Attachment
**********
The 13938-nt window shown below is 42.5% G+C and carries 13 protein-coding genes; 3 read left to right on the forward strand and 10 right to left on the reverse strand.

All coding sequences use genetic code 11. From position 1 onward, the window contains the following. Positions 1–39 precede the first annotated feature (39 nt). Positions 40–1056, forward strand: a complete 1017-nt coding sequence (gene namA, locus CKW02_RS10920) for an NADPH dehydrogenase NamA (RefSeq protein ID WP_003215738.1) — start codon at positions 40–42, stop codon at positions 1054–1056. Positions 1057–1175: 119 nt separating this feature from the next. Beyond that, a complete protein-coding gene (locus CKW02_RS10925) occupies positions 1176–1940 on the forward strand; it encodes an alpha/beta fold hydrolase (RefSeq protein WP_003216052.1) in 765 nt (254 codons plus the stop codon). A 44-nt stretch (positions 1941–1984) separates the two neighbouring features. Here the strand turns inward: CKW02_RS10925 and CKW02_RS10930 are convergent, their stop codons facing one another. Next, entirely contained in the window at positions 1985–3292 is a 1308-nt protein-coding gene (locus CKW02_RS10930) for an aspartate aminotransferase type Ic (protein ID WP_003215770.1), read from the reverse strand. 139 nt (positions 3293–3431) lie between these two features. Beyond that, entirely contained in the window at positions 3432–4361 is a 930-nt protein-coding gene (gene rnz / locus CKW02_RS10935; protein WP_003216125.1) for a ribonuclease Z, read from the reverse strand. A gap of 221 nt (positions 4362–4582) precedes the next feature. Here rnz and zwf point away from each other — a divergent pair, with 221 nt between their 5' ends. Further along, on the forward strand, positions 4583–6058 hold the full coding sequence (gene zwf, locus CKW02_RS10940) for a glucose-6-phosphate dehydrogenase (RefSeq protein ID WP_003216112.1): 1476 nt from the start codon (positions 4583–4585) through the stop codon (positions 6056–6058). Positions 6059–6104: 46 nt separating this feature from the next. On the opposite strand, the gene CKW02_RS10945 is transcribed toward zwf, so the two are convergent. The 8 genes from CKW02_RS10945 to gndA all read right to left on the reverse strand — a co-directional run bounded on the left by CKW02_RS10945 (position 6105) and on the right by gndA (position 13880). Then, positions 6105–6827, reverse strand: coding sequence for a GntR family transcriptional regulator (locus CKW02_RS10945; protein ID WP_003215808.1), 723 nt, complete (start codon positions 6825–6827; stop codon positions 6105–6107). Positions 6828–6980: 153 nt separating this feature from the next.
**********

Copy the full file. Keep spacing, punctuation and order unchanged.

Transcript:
The 13938-nt window shown below is 42.5% G+C and carries 13 protein-coding genes; 3 read left to right on the forward strand and 10 right to left on the reverse strand.

All coding sequences use genetic code 11. From position 1 onward, the window contains the following. Positions 1–39 precede the first annotated feature (39 nt). Positions 40–1056, forward strand: a complete 1017-nt coding sequence (gene namA, locus CKW02_RS10920) for an NADPH dehydrogenase NamA (RefSeq protein ID WP_003215738.1) — start codon at positions 40–42, stop codon at positions 1054–1056. Positions 1057–1175: 119 nt separating this feature from the next. Beyond that, a complete protein-coding gene (locus CKW02_RS10925) occupies positions 1176–1940 on the forward strand; it encodes an alpha/beta fold hydrolase (RefSeq protein WP_003216052.1) in 765 nt (254 codons plus the stop codon). A 44-nt stretch (positions 1941–1984) separates the two neighbouring features. Here the strand turns inward: CKW02_RS10925 and CKW02_RS10930 are convergent, their stop codons facing one another. Next, entirely contained in the window at positions 1985–3292 is a 1308-nt protein-coding gene (locus CKW02_RS10930) for an aspartate aminotransferase type Ic (protein ID WP_003215770.1), read from the reverse strand. 139 nt (positions 3293–3431) lie between these two features. Beyond that, entirely contained in the window at positions 3432–4361 is a 930-nt protein-coding gene (gene rnz / locus CKW02_RS10935; protein WP_003216125.1) for a ribonuclease Z, read from the reverse strand. A gap of 221 nt (positions 4362–4582) precedes the next feature. Here rnz and zwf point away from each other — a divergent pair, with 221 nt between their 5' ends. Further along, on the forward strand, positions 4583–6058 hold the full coding sequence (gene zwf, locus CKW02_RS10940) for a glucose-6-phosphate dehydrogenase (RefSeq protein ID WP_003216112.1): 1476 nt from the start codon (positions 4583–4585) through the stop codon (positions 6056–6058). Positions 6059–6104: 46 nt separating this feature from the next. On the opposite strand, the gene CKW02_RS10945 is transcribed toward zwf, so the two are convergent. The 8 genes from CKW02_RS10945 to gndA all read right to left on the reverse strand — a co-directional run bounded on the left by CKW02_RS10945 (position 6105) and on the right by gndA (position 13880). Then, positions 6105–6827, reverse strand: coding sequence for a GntR family transcriptional regulator (locus CKW02_RS10945; protein ID WP_003215808.1), 723 nt, complete (start codon positions 6825–6827; stop codon positions 6105–6107). Positions 6828–6980: 153 nt separating this feature from the next.